Natural Antioxidants for Non-alcoholic Fatty Liver Disease

Molecular Targets and Clinical Perspectives

Federico Salomone; Justyna Godos; Shira Zelber-Sagi

Disclosures

Liver International. 2016;36(1):5-20. 

In This Article

Resveratrol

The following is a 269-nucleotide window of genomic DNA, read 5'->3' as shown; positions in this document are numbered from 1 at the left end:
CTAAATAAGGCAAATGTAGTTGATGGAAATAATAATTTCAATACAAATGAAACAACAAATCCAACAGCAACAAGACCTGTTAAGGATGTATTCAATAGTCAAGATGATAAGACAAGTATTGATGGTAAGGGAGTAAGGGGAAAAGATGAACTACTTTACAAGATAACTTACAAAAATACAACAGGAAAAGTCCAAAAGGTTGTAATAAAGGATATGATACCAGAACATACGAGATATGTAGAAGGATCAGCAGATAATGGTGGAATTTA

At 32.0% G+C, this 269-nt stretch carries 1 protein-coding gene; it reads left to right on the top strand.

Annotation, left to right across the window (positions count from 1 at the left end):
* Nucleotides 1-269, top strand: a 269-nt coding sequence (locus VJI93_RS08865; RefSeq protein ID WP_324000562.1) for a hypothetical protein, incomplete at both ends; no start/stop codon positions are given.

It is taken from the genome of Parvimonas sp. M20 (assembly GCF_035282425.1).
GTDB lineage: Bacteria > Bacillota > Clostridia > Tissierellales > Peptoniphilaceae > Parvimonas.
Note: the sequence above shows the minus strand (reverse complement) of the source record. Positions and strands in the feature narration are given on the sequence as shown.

Resveratrol is a polyphenolic compound mainly contained in red grapes, mulberries, peanuts and cocoa.[80] Resveratrol exists in two isomeric forms: trans-resveratrol is naturally found in the skin of grape and is found in red grape juice at a concentration of 3.4 mg/L;[81] cis-resveratrol is present in red wine but not grape and can be derived from the exposure of trans-resveratrol to UV irradiation. Most of the experimental and clinical studies conducted so far have examined the effects of trans-resveratrol in the metabolic area. Two seminal studies in 2006 showed that resveratrol favourably impacts on metabolic health and ageing by activating AMPK and SIRT-1.[82,83] Further studies in animal models of genetic and diet-induced obesity have revealed that resveratrol is able to reduce liver fat accumulation although not reducing body weight by different mechanisms, including decreased lipogenesis (down-regulation of SREBP-1, FAS, ACC and HMG-CoA reductase) and increased fatty acid oxidation (up-regulation of CPT-1 and ACO).[84–88] Moreover, resveratrol has been demonstrated to reduce lipid peroxidation in rats fed high-fructose diet by promoting Nrf2-depending antioxidant response[89] and improving gut dysbiosis induced by HFD, increasing the Bacteroidetes-to-Firmicutes ratio, inhibiting the growth of Enterococcus faecalis, and increasing the growth of Lactobacillus and Bifidobacterium.[90] However, results of two clinical trials showed contradictory results. In an 8-week randomized trial of 3000 mg daily supplementation with resveratrol, no improvement in insulin sensitivity and liver fat accumulation was demonstrated in men with NAFLD as compared to baseline; similarly no change in plasma antioxidant activity was observed. Noteworthy, supplementation with resveratrol increased plasma levels of liver enzymes (ALT and AST), indicating hepatic stress.[91] On the other hand, in a randomized, double-blinded, controlled trial, 50 NAFLD patients supplemented with 500-mg resveratrol for 12 weeks displayed improvement of liver enzymes and inflammatory cytokines, although antioxidant effects were not reported.[92] The conflicting results may stem from, the differences in dosages, subjects' baseline health status, and investigation protocols. Further studies are needed in order to establish whether resveratrol, apart from its metabolic effects, may exert antifibrogenic activity.

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